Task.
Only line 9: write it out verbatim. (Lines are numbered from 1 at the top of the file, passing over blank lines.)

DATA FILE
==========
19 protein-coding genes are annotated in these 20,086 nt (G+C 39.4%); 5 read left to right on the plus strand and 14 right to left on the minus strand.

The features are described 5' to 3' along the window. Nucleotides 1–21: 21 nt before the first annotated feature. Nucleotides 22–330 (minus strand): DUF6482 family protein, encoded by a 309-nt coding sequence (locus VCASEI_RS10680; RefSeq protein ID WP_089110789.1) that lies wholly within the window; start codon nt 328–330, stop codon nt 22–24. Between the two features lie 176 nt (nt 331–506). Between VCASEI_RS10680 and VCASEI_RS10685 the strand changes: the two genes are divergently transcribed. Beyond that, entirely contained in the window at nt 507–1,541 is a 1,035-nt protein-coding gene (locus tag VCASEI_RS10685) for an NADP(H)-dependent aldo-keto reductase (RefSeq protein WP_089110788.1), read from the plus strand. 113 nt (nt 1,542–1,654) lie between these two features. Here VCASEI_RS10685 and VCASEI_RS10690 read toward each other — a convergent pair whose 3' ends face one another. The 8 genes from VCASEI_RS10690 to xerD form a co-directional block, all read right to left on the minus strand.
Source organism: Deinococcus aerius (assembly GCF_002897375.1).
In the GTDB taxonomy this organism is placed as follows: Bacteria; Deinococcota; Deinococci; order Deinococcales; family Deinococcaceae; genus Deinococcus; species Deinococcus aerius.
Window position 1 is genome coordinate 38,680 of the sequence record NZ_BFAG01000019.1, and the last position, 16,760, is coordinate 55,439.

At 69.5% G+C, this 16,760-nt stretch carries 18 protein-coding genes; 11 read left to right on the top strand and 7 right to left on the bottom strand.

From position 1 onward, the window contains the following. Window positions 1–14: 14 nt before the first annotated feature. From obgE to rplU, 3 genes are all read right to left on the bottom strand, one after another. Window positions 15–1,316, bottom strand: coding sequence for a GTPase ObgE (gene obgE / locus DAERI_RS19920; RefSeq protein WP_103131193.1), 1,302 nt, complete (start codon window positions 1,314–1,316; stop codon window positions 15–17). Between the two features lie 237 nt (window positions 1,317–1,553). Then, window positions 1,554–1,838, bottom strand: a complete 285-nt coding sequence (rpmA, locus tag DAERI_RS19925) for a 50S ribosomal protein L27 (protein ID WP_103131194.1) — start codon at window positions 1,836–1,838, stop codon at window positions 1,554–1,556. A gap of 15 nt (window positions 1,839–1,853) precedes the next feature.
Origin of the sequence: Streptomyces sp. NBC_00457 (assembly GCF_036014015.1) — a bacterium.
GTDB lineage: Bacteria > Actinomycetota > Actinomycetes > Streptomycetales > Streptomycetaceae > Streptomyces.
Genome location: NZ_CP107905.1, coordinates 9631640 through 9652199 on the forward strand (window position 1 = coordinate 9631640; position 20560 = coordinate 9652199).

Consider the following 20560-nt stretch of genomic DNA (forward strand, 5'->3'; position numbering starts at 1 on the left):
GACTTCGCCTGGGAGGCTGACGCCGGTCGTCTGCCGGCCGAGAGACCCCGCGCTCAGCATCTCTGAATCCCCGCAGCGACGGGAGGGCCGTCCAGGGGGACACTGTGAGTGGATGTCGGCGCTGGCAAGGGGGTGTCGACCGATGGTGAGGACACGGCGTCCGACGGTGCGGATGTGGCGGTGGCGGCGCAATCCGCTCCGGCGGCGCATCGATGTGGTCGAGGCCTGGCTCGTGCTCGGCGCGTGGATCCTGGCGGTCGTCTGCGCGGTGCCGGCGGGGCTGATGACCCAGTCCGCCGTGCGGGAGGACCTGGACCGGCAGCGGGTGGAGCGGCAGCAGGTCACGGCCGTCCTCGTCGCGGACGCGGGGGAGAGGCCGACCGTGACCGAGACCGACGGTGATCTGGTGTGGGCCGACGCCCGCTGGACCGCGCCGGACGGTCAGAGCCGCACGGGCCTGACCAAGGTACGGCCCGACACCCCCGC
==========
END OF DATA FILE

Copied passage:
GTDB lineage: Bacteria > Actinomycetota > Actinomycetes > Streptomycetales > Streptomycetaceae > Streptomyces.